1941 (1979)

(On Cable TV, November 2014) I had been curious about Steven Spielberg’s 1941 for decades (since seeing it as a video-store rental in the mid-eighties, as a matter of fact), but now that I’ve found the time to see it, my first reaction is a blend of bewilderment and hilarity.  It’s fairly rare to see big-budget farce these days, and so 1941‘s most distinctive feature is the way its shamelessly silly comedy is played along a backdrop of expensive and explosive sight-gags.  It takes a while to adjust: the first (day-lit) half-hour feels dumb and uncomfortable as the dozen characters are rapidly introduced while mugging for the camera and the broad comedy seemingly goes everywhere.  It gets better once night falls and the film focuses (somewhat) on a USO show and ensuing mayhem.  The dancing sequence is one for the books, and as the comic set-pieces escalate, 1941 finds an amusing overblown rhythm.  Unfortunately, it peaks nearly twenty minutes before the actual end of the film, and the rest is just wrap-up.  There’s a decently subversive intent here in making fun of war paranoia following Pearl Harbor (I imagine there’s a pretty funny 2001 movie in our future poking fun at post-9/11 hysteria, but we won’t see it before 2039.), but the film as a whole feels as undisciplined as it is lavish.  It’s certainly still impressive: the special effects are top-notch even today, and the cast has some of the biggest names in then-film comedy.  (You can fawn over Dan Aykroyd or Ned Beatty or John Belushi, but I’ll giggle over Nancy Allen’s plane-crazy character, or Wendie Jo Sperber’s persistent Maxine.)  For better or for worse, there aren’t that many films with that particular tone nowadays, and so 1941 does warrant a look despite a number of significant flaws.  (Fans of stockings and garters will also be pretty happy with the film.)  Finally, as if you needed any further reason, it’s a Spielberg film, which means that it’s visually inventive and creatively self-assured: there are audacious camera moves everywhere, and the mayhem seldom degenerates into nonsense.  For all its flaws, it’s a big movie that tries things now seldom attempted.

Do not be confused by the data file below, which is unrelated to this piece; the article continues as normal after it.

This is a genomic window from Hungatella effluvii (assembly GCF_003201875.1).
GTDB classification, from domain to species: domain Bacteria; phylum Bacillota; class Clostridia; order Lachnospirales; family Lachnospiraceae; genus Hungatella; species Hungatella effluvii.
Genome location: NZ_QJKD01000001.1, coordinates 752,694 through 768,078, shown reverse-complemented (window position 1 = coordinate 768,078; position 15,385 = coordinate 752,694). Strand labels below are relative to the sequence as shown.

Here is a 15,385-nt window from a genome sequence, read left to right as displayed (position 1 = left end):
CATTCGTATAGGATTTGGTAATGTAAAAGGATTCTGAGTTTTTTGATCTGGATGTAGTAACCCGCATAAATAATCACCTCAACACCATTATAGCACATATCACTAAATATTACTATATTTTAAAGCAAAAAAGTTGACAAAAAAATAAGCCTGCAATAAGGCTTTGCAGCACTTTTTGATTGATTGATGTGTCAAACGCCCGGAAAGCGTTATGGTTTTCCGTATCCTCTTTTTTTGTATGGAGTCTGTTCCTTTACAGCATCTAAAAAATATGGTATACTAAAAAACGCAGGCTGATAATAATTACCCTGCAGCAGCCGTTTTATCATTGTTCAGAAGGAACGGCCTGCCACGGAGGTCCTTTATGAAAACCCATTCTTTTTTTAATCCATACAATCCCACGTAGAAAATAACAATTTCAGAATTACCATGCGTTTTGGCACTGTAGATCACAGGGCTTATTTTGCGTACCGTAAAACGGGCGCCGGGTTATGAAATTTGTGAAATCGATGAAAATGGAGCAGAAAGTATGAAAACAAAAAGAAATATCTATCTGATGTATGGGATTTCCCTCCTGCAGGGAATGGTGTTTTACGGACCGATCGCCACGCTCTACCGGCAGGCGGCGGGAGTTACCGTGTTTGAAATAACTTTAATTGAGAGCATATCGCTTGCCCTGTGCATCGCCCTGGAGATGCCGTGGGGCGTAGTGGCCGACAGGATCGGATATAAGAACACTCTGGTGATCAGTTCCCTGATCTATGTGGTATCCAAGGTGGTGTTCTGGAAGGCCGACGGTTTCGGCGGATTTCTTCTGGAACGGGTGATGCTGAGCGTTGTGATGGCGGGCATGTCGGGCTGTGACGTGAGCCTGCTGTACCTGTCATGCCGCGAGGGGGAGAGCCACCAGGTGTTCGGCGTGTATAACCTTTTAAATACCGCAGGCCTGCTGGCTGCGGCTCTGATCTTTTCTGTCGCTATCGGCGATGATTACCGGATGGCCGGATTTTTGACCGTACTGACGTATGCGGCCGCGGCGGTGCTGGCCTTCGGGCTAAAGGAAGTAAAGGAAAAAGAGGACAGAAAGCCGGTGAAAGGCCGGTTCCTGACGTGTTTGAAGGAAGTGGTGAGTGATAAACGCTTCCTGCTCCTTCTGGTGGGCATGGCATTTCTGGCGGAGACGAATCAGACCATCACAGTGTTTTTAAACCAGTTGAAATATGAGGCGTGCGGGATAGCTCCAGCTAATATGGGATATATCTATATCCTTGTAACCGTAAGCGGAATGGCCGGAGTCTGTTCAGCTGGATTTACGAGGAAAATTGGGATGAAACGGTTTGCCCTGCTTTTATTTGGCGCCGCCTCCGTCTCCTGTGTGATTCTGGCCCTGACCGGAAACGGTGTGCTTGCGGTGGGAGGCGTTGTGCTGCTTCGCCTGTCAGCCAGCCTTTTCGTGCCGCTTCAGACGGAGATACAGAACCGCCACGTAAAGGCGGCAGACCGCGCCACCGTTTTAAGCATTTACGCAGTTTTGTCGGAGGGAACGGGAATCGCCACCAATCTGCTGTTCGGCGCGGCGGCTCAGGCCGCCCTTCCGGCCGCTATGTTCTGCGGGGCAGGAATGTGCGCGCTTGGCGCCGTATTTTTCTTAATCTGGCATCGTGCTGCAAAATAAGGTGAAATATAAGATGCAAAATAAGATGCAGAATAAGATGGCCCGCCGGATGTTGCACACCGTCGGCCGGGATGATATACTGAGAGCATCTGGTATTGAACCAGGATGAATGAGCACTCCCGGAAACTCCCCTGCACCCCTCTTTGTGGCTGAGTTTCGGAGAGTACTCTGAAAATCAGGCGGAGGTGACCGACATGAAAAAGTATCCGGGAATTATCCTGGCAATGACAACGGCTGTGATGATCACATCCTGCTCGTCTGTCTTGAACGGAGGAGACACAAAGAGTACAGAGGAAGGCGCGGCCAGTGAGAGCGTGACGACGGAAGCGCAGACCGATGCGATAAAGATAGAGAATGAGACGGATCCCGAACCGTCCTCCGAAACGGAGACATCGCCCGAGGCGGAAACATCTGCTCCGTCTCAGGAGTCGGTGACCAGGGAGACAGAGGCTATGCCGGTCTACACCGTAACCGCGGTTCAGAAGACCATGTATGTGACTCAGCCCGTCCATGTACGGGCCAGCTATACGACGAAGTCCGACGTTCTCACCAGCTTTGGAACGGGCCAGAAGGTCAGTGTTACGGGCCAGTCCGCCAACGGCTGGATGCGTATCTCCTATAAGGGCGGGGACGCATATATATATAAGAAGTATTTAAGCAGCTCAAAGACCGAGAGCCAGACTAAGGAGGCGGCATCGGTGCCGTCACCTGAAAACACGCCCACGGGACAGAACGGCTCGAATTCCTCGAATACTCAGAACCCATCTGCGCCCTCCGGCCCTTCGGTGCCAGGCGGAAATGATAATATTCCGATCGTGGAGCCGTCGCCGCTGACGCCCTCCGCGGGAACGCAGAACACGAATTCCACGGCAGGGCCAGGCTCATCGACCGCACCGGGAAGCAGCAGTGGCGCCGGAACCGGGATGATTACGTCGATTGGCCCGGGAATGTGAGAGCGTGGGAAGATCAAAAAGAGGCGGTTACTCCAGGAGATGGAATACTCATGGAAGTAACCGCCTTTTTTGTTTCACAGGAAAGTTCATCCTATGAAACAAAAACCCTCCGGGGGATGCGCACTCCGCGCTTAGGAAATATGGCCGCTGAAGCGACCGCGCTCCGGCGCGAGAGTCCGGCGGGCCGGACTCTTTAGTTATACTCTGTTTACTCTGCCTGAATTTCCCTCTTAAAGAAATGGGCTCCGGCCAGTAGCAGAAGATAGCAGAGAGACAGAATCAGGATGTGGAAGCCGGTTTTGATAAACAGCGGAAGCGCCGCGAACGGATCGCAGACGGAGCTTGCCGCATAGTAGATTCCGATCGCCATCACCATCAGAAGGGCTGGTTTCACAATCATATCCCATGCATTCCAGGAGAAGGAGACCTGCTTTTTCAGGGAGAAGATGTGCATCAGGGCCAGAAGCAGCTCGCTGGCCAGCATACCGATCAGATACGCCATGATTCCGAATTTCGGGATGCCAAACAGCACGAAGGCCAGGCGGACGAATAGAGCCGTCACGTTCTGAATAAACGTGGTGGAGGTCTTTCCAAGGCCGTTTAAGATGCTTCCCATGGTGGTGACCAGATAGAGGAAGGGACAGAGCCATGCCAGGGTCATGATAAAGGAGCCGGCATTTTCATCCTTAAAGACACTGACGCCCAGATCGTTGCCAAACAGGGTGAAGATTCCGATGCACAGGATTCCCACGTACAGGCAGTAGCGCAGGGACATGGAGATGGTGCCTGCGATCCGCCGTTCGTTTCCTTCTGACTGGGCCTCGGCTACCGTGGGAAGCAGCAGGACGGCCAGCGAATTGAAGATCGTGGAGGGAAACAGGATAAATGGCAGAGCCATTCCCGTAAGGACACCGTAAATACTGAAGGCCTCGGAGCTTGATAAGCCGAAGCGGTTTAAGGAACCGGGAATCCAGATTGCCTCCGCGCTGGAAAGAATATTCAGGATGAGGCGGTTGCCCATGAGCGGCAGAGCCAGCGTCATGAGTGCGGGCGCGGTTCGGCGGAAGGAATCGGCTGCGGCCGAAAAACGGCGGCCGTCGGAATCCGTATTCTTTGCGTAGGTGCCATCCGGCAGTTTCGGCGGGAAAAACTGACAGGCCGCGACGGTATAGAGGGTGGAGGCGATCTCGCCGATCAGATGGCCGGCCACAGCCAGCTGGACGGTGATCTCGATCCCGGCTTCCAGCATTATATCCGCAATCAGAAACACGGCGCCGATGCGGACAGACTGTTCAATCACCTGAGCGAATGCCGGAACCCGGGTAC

Leave a Reply

Your email address will not be published. Required fields are marked *